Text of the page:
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Becoming an Alabama notary public costs less than $100, and Alabama notaries are allowed to earn money for performing their notarial duties. Once appointed, you may charge $5 for all notarial acts performed during your four-year term. If you are an Alabama resident, at least 18 years old and can read and write English, you are eligible to apply for an Alabama notary commission.
Application Process and Bond Requirements
To begin the application process, contact your county's probate judge, the Alabama official empowered to appoint notaries public. Request an Alabama notary public application and ask if the probate judge allows applicants to submit applications by mail, or if they must apply in person. The next step is to purchase a $25,000 notary bond, which typically costs about $50. Mail or deliver to the probate judge the completed Alabama notary application, proof that you have purchased the requisite notary bond, proof of residence in your county and the judge’s application fee. Application fees vary by county, but they range from $11 to $25.
Approval and Issuance of Commission
The probate judge will review your application for completeness, proof of your $25,000 notary bond purchase and correct fee payment. If those items have been fulfilled, the judge will issue your notary commission and notify you and the Alabama secretary of state of your appointment to the office of notary public.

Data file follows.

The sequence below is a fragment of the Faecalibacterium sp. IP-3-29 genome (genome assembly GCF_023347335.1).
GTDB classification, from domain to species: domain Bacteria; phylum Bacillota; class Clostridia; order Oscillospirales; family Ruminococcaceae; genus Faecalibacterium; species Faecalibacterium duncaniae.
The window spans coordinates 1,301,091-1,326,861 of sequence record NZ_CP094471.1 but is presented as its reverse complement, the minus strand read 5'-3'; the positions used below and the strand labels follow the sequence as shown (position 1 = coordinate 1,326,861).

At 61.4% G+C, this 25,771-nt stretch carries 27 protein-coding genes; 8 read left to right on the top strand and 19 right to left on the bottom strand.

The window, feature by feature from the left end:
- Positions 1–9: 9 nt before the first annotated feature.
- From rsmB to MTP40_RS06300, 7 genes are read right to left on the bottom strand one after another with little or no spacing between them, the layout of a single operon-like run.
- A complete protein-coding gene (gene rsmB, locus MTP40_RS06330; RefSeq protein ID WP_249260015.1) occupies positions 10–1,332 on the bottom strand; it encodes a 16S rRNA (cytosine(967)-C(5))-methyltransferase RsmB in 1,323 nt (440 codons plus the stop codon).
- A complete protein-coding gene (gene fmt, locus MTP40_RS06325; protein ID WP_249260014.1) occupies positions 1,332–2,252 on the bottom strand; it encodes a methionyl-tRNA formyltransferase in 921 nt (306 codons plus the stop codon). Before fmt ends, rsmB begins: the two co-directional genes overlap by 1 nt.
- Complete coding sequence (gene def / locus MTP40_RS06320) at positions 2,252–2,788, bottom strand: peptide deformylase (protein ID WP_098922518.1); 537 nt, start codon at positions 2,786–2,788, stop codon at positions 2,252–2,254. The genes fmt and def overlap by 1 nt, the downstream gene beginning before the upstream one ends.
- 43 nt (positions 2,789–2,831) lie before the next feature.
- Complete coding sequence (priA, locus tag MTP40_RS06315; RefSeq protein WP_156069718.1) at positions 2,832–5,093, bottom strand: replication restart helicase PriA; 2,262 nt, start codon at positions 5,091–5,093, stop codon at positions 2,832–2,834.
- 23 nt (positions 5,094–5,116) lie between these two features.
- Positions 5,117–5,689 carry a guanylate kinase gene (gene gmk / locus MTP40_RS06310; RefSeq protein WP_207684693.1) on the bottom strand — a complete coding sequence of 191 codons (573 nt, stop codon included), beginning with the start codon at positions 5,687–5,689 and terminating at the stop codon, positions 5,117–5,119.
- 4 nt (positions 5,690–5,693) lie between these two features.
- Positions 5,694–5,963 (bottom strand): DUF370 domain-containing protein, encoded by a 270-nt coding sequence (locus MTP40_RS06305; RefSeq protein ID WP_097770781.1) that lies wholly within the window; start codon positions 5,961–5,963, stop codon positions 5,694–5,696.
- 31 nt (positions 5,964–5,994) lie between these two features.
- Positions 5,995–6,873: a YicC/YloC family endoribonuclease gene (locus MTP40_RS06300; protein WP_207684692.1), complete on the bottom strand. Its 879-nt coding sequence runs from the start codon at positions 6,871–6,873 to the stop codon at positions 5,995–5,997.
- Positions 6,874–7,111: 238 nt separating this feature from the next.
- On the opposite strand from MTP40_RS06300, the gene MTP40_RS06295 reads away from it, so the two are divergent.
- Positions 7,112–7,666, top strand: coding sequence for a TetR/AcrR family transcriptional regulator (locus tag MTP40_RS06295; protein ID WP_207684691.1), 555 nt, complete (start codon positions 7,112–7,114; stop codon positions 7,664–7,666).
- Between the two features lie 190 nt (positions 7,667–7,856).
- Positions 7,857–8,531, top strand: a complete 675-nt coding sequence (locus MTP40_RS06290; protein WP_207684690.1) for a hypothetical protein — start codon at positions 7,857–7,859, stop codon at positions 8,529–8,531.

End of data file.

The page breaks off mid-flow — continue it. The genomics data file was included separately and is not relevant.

Critical Final Step
Alabama notary public laws require that a newly commissioned notary must purchase an Alabama seal of office, which as of the date of publication is obtainable for as little as $12.
Central Texas writer Brenda Stone has been writing how-to articles about self-employment and topics of interest to America's notaries public for nearly a decade. In 2006, she self-published two niche market e-books about self-employment and running a mobile notary and notary signing agent business. Since that time, Stone's articles about self-employment as a mobile notary, current events, and modern notary issues have appeared monthly in e-newsletters and The Notary Digest, a popular e-zine published by the American Association of Notaries.